It’s also important for strategies to remain dynamic in order to respond rapidly to any information or customer insights you obtain and use them to evolve your online content.

The online landscape is constantly changing, so it’s important to consider what the future holds for online marketing, and remember that consumers will be the driving force for change.

Maria Wasing

Published 4 July, 2012 by Maria Wasing

Maria Wasing is VP of Marketing Europe at EPiServer and a contributor to Econsultancy. 

24 more posts from this author

Comments (4)

Avatar-blank-50x50

James Doman

I don't think any of the tips you provided are actually "personalisation" - really, it's customisation and contextualisation. They're not looking at the individual, they're looking at segments of >1.

A real example of personalisation is understanding that a Co-Op Travel customer has previously visited hot countries but is expressing interests in skiing holidays, so show the individual visitor offers on skiing in Italy, rather than in Sweden - so he can still pop to the beach.

You might be interested in this blog post to learn what personalisation *actually* is.

http://www.predictiveintent.com/2012/02/personalization-lets-learn-to-crawl-properly-before-we-start-running-part-1/

almost 4 years ago

Avatar-blank-50x50

Deri Jones, CEO at SciVisum.co.uk

Yeah - this article is not about personalisation:

> A second step for contextualising the visitor experience is to use external factors, such as the most popular day and time when people search for holidays, for example, more people search for holidays on Mondays as they suffer Monday blues after the weekend.

That is not, for sure.

What is interesting, from a real-time user experience / quality of service perspective is that increasing personalization makes more demands on your 24/7 monitoring Journeys: if you approach just uses static (fixed in advance) URLs, then you're not exercising any of the personilisation technology on the site !

Which means the newest changes you make in your code, are not being measured for user experience 24/7.

Deri

almost 4 years ago

Maria Wasing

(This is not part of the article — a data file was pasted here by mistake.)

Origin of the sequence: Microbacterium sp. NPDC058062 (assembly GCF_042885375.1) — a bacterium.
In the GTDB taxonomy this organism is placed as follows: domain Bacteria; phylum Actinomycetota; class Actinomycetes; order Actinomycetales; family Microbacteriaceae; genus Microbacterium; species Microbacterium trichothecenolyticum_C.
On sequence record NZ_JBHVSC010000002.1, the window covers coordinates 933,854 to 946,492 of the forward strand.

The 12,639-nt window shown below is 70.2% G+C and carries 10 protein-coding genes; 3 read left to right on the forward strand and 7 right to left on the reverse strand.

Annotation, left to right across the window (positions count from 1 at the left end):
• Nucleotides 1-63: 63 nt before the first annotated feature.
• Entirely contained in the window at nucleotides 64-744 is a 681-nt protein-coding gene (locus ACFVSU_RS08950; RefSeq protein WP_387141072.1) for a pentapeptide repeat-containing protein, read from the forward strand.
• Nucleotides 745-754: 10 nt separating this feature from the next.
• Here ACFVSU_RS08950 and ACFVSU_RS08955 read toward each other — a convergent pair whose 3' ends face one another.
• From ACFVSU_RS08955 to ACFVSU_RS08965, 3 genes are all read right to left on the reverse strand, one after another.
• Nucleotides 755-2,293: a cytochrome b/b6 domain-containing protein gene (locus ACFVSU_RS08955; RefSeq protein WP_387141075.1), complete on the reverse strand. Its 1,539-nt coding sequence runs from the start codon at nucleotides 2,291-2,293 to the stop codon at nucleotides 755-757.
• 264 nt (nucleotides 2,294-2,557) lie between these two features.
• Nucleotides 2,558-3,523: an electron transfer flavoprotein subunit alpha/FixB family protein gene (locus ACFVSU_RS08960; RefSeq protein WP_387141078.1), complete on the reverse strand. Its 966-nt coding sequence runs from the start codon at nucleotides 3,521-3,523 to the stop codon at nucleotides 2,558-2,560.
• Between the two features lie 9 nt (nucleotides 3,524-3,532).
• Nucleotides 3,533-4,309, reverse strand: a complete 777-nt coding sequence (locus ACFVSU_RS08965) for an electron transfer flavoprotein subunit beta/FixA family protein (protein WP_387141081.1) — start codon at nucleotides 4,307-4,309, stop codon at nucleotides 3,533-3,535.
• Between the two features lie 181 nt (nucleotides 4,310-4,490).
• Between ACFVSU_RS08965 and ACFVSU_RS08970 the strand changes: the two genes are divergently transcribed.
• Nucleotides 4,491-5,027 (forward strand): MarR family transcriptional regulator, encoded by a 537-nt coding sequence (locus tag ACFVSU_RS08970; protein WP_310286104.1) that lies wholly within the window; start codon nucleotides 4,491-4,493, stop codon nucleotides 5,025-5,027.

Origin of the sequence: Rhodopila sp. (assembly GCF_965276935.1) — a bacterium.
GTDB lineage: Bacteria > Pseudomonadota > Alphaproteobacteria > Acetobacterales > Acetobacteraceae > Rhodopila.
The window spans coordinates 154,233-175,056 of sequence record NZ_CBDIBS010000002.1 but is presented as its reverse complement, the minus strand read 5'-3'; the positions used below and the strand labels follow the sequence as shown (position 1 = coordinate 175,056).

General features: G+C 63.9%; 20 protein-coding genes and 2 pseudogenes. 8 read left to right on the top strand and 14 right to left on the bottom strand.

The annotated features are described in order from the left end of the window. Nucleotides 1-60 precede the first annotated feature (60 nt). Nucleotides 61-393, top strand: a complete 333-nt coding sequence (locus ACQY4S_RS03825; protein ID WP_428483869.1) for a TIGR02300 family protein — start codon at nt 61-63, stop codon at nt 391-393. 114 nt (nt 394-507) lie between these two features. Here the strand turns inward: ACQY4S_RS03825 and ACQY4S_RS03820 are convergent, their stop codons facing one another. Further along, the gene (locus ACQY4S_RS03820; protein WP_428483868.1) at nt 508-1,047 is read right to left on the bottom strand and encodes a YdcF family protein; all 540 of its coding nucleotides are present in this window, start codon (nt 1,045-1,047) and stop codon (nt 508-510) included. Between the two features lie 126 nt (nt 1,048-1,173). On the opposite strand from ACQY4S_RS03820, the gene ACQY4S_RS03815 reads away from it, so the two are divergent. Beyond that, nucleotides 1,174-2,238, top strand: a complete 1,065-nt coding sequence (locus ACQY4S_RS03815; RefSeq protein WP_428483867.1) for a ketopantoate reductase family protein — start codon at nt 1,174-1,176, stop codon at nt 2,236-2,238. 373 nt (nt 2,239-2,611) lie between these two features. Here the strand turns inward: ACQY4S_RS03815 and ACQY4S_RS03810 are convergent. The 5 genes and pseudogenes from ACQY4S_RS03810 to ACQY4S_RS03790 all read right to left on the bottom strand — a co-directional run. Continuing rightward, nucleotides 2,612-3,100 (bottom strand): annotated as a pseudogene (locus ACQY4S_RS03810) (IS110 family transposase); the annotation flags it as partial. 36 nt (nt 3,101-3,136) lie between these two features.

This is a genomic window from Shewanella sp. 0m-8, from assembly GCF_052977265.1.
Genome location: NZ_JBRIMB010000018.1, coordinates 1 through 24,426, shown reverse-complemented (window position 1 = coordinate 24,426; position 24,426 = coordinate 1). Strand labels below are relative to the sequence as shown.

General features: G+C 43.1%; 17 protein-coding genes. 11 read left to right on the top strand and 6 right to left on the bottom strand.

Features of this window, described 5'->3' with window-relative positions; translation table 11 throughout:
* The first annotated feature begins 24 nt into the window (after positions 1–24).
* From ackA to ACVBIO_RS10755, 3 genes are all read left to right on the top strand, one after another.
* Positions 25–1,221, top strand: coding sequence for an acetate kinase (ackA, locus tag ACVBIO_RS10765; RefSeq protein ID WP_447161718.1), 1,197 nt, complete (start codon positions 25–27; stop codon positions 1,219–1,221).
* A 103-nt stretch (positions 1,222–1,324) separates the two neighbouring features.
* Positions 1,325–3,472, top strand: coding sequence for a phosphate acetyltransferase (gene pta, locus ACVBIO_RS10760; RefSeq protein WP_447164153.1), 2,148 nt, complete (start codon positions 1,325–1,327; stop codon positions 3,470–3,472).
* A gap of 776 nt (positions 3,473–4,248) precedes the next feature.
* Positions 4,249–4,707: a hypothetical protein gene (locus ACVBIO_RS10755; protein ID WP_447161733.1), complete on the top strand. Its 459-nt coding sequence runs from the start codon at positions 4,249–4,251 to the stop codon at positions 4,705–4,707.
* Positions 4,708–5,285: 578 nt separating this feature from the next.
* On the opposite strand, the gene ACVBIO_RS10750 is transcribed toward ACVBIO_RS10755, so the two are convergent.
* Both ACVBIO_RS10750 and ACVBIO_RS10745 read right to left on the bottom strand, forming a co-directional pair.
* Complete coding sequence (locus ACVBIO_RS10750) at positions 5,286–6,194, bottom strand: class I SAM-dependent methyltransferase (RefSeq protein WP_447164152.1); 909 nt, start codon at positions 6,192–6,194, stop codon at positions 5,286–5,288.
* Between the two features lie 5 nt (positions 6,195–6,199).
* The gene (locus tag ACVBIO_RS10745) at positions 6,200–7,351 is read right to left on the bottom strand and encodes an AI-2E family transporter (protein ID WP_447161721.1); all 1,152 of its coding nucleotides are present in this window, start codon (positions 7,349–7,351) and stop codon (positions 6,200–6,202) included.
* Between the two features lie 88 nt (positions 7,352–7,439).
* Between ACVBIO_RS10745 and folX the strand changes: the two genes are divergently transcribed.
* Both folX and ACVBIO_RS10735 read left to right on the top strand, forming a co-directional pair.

Maria Wasing, VP of Marketing Europe at EPiServer

Thanks all for sharing some of the thoughts you've had in this space. The key thrust of the post is to show how it is important to offer every single visitor relevant content that meets their needs. That could be through localisation or by serving dynamic content related to their search queries and/or many other techniques or tactics. What’s been covered in the blogpost is more about implicit personalisation, which involves presenting relevant content to different users based on information that they have volunteered implicitly (like IP address and browse time), though you need to be aware of the cookie law. It's an area where there is lots of potential and set the pace for the next level, explicit personalisation where you build a customer profile based on the information visitors give explicitly and provide a truly personalised web experience.

almost 4 years ago

Avatar-blank-50x50

cameron

if it is customisation and contextualisation you require for all your marketing and branding guidelines to be enforce and protected, things like proposal software for proposals, tender, presentation and brochure that you require. for personalisation you will need to look at the content itself and that you focus your win themes and messaging based upon the needs of the client and discussions had.

over 3 years ago

Comment
No-profile-pic
Save or Cancel
Daily_pulse_signup_wide

Enjoying this article?

Get more just like this, delivered to your inbox.

Keep up to date with the latest analysis, inspiration and learning from the Econsultancy blog with our free Daily Pulse newsletter. Each weekday, you ll receive a hand-picked digest of the latest and greatest articles, as well as snippets of new market data, best practice guides and trends research.